Northern Prairie Wildlife Research Center
Originally published in:
North Dakota Outdoors
Official Publication of the
State Game and Fish Department
100 North Bismarck Expressway
Bismarck, North Dakota 58501-5095
During the 1900s, the federal government built six dams and more than 700 miles of navigation channels in seven Great Plains states, which has, for better or worse, modified one of the country's largest and most dynamic river systems in an extraordinarily short time. Depending on your perspective, federal legislation entitled the Flood Control Act of 1944 was the cure-all to the economic woes plaguing the northern Great Plains, or the death sentence of the Missouri river.
|The Missouri originates in western Montana and enters North Dakota in
the northwestern part of the state near Williston. A few miles after the
river enters the state it is joined by its largest tributary, the Yellowstone
River. The construction of Garrison Dam in central North Dakota and Oahe
Dam in northcentral South Dakota changed the free-flowing Missouri into
four distinct bodies of water in North Dakota: the Williston Reach of
the Missouri River (and the Yellowstone River); Lake Sakakawea above Garrison
Dam; the Garrison Reach of the Missouri River from Garrison Dam to an
area south of Bismarck; and Lake Oahe.
Within North Dakota, the closing of Garrison Dam in 1953 dramatically changed the Missouri River floodplain. Approximately 250 of the 350 or so miles of river and floodplain (before impoundment) now lay underneath lakes Sakakawea and Oahe. Lost in this permanent inundation are thousands of acres of prime river bottomland and tens of thousands of years of pertinent history.
Today, though greatly modified, approximately 100 miles of river and floodplain remain. It is interesting to note that according to the congressionally approved Map of the Missouri River published in 1895, North Dakota possesses 408 miles of Missouri River channel. This compares to 348 miles listed by the U.S. Army Corps of Engineers in more recent years. Apparently, some river real estate was already lost in the first portion of the 20th century due river straightening/engineering efforts.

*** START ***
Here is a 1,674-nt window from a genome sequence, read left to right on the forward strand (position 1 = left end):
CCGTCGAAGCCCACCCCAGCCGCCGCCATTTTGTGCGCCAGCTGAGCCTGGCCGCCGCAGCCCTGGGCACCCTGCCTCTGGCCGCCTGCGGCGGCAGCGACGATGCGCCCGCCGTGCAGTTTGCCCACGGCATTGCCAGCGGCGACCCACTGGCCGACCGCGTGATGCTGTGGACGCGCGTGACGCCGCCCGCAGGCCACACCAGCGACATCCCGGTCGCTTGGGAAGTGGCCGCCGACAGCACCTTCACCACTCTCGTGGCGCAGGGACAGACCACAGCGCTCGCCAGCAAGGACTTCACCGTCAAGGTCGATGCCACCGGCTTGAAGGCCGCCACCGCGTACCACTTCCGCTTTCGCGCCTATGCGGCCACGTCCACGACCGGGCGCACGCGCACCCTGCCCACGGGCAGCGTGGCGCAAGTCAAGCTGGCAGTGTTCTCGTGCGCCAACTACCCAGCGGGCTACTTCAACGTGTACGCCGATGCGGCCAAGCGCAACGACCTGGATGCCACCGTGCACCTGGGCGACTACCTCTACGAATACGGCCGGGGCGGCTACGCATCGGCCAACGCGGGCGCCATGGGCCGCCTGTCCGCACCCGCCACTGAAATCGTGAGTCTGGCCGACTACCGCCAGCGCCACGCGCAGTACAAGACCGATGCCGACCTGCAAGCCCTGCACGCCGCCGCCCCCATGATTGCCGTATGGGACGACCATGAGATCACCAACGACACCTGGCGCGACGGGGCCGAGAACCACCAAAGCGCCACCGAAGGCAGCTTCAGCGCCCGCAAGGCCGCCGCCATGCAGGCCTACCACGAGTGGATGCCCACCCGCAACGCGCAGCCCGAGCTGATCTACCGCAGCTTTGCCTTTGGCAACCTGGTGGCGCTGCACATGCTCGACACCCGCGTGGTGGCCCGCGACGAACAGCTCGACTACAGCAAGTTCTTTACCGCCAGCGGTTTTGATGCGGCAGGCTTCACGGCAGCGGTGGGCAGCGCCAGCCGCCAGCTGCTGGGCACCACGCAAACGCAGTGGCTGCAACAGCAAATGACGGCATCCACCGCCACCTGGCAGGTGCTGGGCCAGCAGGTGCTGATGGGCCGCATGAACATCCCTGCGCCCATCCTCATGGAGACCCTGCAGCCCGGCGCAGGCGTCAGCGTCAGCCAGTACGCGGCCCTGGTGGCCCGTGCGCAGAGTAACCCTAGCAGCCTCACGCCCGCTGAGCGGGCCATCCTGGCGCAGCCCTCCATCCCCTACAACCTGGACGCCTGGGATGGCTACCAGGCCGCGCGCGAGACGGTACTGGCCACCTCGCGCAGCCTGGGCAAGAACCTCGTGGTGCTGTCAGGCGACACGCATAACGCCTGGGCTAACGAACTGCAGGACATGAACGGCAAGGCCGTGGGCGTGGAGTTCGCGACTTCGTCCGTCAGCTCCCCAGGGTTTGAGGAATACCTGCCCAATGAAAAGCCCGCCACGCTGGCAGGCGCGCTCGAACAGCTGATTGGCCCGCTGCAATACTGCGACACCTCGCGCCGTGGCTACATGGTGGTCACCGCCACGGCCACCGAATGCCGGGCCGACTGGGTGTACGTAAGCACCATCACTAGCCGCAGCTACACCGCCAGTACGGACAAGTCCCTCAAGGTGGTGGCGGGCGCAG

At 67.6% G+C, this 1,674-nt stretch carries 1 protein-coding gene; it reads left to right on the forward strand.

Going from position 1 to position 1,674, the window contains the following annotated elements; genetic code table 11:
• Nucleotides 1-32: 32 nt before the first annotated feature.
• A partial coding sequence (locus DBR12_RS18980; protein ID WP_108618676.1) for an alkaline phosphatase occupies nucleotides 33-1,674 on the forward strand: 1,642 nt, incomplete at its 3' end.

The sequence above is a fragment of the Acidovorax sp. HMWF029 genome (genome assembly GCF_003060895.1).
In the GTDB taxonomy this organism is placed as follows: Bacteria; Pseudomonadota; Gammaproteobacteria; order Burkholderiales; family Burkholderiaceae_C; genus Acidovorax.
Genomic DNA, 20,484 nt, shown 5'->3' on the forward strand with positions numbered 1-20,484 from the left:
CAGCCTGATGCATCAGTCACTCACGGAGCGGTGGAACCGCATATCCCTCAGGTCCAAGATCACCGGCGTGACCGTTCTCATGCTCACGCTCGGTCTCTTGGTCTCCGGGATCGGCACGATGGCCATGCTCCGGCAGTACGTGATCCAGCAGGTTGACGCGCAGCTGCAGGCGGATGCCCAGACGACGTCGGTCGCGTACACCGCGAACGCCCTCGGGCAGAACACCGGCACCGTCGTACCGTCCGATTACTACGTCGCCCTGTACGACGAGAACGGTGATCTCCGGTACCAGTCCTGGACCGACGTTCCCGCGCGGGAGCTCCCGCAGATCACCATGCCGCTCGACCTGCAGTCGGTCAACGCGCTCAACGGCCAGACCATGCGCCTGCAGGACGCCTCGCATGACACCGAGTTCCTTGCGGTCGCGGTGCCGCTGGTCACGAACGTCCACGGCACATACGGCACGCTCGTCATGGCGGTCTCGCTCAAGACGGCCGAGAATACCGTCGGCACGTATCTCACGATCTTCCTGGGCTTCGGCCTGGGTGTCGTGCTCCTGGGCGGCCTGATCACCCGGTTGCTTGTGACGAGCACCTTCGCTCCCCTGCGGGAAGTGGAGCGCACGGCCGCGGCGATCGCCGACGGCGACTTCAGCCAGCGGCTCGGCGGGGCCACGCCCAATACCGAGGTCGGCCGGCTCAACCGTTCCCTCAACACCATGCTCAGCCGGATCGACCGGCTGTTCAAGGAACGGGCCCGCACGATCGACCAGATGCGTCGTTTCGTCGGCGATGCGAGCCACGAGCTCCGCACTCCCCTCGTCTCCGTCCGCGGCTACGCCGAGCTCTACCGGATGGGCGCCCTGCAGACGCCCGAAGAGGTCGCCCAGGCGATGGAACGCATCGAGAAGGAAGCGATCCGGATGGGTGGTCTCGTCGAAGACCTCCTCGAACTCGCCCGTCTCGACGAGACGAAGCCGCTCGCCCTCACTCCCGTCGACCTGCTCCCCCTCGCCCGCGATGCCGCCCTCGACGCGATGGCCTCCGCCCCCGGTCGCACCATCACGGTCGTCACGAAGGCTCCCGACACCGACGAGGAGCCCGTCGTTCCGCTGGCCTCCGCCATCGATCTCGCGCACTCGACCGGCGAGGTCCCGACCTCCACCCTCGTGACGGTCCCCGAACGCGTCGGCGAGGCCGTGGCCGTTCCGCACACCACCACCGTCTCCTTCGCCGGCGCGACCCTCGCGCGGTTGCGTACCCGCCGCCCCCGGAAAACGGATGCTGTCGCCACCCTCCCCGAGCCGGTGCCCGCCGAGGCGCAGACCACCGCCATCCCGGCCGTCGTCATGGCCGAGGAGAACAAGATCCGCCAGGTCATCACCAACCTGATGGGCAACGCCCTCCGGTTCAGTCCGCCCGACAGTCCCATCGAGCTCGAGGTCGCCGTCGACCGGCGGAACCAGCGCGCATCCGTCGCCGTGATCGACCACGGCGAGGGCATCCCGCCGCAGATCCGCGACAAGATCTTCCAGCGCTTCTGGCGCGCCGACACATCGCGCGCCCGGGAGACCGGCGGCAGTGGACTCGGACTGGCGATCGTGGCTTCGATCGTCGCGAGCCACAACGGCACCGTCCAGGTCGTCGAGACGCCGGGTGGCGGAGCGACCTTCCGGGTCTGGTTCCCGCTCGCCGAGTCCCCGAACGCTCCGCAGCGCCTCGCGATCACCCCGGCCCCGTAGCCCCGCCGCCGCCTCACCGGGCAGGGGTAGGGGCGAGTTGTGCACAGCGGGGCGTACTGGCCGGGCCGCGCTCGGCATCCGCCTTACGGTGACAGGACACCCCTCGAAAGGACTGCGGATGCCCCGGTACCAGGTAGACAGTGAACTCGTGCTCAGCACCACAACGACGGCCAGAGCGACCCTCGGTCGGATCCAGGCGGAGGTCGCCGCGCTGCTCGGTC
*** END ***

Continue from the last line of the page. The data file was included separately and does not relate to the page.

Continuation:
Despite these changes and losses, the MRS still offers a wide array of benefits and aesthetics. For example, North Dakota realizes economic benefits of more than $130 million annually from hydropower, flood control, recreation and water supply.
Although not originally intended, the MRS has provided unparalleled sport fishing opportunities in North Dakota. Shortly after completion of the dams, a world class northern pike fishery developed. By the mid-1970s, a strong walleye fishery began to grow and continues today. Other species such as sauger, rainbow smelt, chinook salmon, rainbow and brown trout, and smallmouth bass play an important part in the overall success of the fishery. Fishing on the MRS has become a destination for not only North Dakotans, but for anglers across the country.
Impoundment of the Missouri River caused significant losses to fish and wildlife and their habitats. For example, pre-impoundment surveys in North Dakota projected 800,000 pheasants would be displaced and their habitat permanently lost with the rising waters of Sakakawea and Oahe. Likewise, one-fifth of the state's wooded land was lost. Despite these losses, many locations/sites within and along the MRS are important in terms of fish and wildlife.
After reviewing the entire MRS within North Dakota, OUTDOORS is featuring nine sites of special biological significance. These sites either possess unique and regionally/nationally important species and associated habitat; are essential for reproduction of rare or recreationally important species; or form a distinctive landscape for North Dakota and the MRS. These sites range from the muddy waters near the confluence of the Yellowstone/Missouri rivers to the majestic, though dying, old cottonwood forest at Smith Grove, and are scattered from near the South Dakota border to the Montana line.
Biologically significant MRS sites should not be confused with "natural areas" spread across the state. Natural areas such as the Nature Conservancy's Cross and Davis ranches are unique because they remain essentially in the same shape today as before the arrival of Europeans. The Missouri River System has been altered dramatically, and few true natural areas remain. Nonetheless, sites important to fish and wildlife or outdoor experiences are worthy of protection.
Power, Greg, Fred Ryckman, Jeff Hendrickson, Jason Lee, Chris Grondahl, and Darren Bruning. 2000. 'Cross the wide Missouri: Significant Missouri River system biological sites. North Dakota Outdoors 63(8):6-20.
This resource should be cited as:
Power, Greg, Fred Ryckman, Jeff Hendrickson, Jason Lee, Chris Grondahl, and Darren Bruning. 2000. 'Cross the wide Missouri: Significant Missouri River system biological sites. North Dakota Outdoors 63(8):6-20. Jamestown, ND: Northern Prairie Wildlife Research Center Online. http://www.npwrc.usgs.gov/resource/habitat/cwmiss/index.htm (Version 18SEP2000).